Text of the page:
Bill Clinton's Advice: Make Friends, Not Enemies
As the presidential campaign heats up, Bill Clinton has some governing advice for the eventual winner. Based on his eight years in the White House, Clinton believes there is actually a way to reduce the partisan tensions that have plagued both his own and George W. Bush's presidencies.
Bush is the most polarizing president in modern history. He inherited a 50-50 nation when he came to Washington in 2001 and rather than becoming the uniter he promised, made matters worse. He pursued a governing strategy that sought to enact a conservative agenda on the basis of razor-thin, partisan majorities in the Congress and an electoral strategy that accentuated his conservative base at the expense of the middle.
But rampant partisanship predated Bush's arrival in Washington. It was building long before the 2000 election, as Clinton and a Republican Congress led by Newt Gingrich staged ever-more-bitter battles, culminating in Clinton's impeachment in 1998. In ways both personal and political, the Clinton presidency set the stage for what was to follow.
This history and much more is analyzed shrewdly in "The Second Civil War: How Extreme Partisanship Has Paralyzed Washington and Polarized America," the new book written by Ronald Brownstein, formerly a reporter and columnist for the Los Angeles Times and now political director for the Atlantic Media Company.
In the spirit of full disclosure, Brownstein is a friend and colleague. A decade ago, we co-authored a book about the 1994 Republican landslide and the new shape of the GOP under Newt Gingrich. I write this, however, not out of friendship but of admiration for the new work, which is a skillful blend of history and contemporary political analysis.
Brownstein is more an admirer of Clinton's presidency than of Bush's, and as part of his reporting, he interviewed the former president at some length. Out of that came a series of provocative insights that could be helpful to whoever becomes the 44th president of the United States.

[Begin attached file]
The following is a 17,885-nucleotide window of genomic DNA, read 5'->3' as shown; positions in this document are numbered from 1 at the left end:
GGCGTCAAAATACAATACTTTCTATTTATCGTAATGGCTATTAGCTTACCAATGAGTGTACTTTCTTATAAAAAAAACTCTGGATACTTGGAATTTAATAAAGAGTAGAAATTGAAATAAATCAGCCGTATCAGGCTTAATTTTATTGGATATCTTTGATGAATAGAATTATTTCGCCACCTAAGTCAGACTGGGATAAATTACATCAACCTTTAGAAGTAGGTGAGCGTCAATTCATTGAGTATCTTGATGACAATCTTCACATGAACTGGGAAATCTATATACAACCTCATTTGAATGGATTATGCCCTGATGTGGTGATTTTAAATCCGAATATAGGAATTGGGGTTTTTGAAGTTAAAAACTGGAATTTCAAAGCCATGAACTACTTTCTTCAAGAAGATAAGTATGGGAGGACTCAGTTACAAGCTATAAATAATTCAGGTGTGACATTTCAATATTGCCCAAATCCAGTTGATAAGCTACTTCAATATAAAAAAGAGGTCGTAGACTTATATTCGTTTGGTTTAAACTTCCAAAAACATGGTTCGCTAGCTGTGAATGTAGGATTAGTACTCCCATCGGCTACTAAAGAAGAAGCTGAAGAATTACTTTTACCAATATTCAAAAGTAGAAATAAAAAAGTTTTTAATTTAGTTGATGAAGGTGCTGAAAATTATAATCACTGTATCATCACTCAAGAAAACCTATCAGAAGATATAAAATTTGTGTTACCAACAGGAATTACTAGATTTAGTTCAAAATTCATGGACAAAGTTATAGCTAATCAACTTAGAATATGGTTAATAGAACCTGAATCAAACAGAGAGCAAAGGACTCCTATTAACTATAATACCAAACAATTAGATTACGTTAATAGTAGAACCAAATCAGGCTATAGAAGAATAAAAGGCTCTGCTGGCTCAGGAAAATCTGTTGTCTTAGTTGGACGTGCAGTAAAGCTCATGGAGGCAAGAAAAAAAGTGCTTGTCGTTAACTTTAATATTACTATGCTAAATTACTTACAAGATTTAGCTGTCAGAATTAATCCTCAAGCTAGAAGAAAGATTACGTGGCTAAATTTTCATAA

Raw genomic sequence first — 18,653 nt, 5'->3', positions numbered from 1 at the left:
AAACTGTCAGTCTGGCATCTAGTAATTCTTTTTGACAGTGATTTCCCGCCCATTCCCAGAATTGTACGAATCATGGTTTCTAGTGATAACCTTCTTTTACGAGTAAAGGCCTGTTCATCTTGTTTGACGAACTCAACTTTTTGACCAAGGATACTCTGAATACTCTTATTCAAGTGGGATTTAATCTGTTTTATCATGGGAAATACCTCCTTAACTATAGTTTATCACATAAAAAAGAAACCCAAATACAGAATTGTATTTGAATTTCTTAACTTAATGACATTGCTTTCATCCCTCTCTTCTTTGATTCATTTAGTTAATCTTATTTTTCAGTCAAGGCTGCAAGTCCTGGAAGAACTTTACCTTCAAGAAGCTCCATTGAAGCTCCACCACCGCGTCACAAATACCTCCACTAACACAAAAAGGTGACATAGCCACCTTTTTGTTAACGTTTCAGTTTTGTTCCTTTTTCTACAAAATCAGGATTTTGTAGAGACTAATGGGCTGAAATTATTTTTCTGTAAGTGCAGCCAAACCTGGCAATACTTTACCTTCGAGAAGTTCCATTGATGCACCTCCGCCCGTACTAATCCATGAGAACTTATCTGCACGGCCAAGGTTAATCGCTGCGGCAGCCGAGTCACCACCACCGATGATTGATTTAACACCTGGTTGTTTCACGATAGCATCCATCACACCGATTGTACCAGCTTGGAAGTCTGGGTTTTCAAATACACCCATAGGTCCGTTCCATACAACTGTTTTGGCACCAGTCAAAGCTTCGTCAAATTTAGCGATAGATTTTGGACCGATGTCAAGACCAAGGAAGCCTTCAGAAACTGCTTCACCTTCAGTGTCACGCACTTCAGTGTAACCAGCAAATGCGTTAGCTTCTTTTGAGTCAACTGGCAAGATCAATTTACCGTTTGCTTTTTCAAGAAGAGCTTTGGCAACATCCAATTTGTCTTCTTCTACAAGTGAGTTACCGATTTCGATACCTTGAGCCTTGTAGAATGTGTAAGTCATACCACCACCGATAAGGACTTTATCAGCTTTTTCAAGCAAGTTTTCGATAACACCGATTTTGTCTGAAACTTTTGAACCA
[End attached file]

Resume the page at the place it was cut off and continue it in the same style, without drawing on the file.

It's also clear, from things Hillary Clinton has said about the problem of polarization, that she and her husband have talked about what the next president -- particularly one named Clinton -- could face in terms of partisan resistance, and how to reduce it.
The former president believes he would have been better served by spending more time in conversation with political leaders from the opposition party. Clinton was much more inclined to seek advice -- and listen to the ideas -- of Republicans than Bush has been of Democrats.
But he told Brownstein, "If I had to do it over again, I would block out significantly greater time... to just bring these guys in and let them say whatever the hell they want to say to me... I found that people that I ordinarily, superficially, would not have that much in common with would be quite helpful."
Clinton's other proposals are more prosaic than provocative, and yet as a guide for the next president, they are worth studying. For starters, he recommends saying attuned to the opposition's ideas and critiques of White House policy. In Clinton's view, there is no particular reason to stay abreast of the continual partisan chatter or attacks. Screening those out is natural and useful. But in his estimation, when someone from the opposition -- politician, strategist or thinker -- offers an insightful criticism of what an administration is doing, the president would benefit by studying it.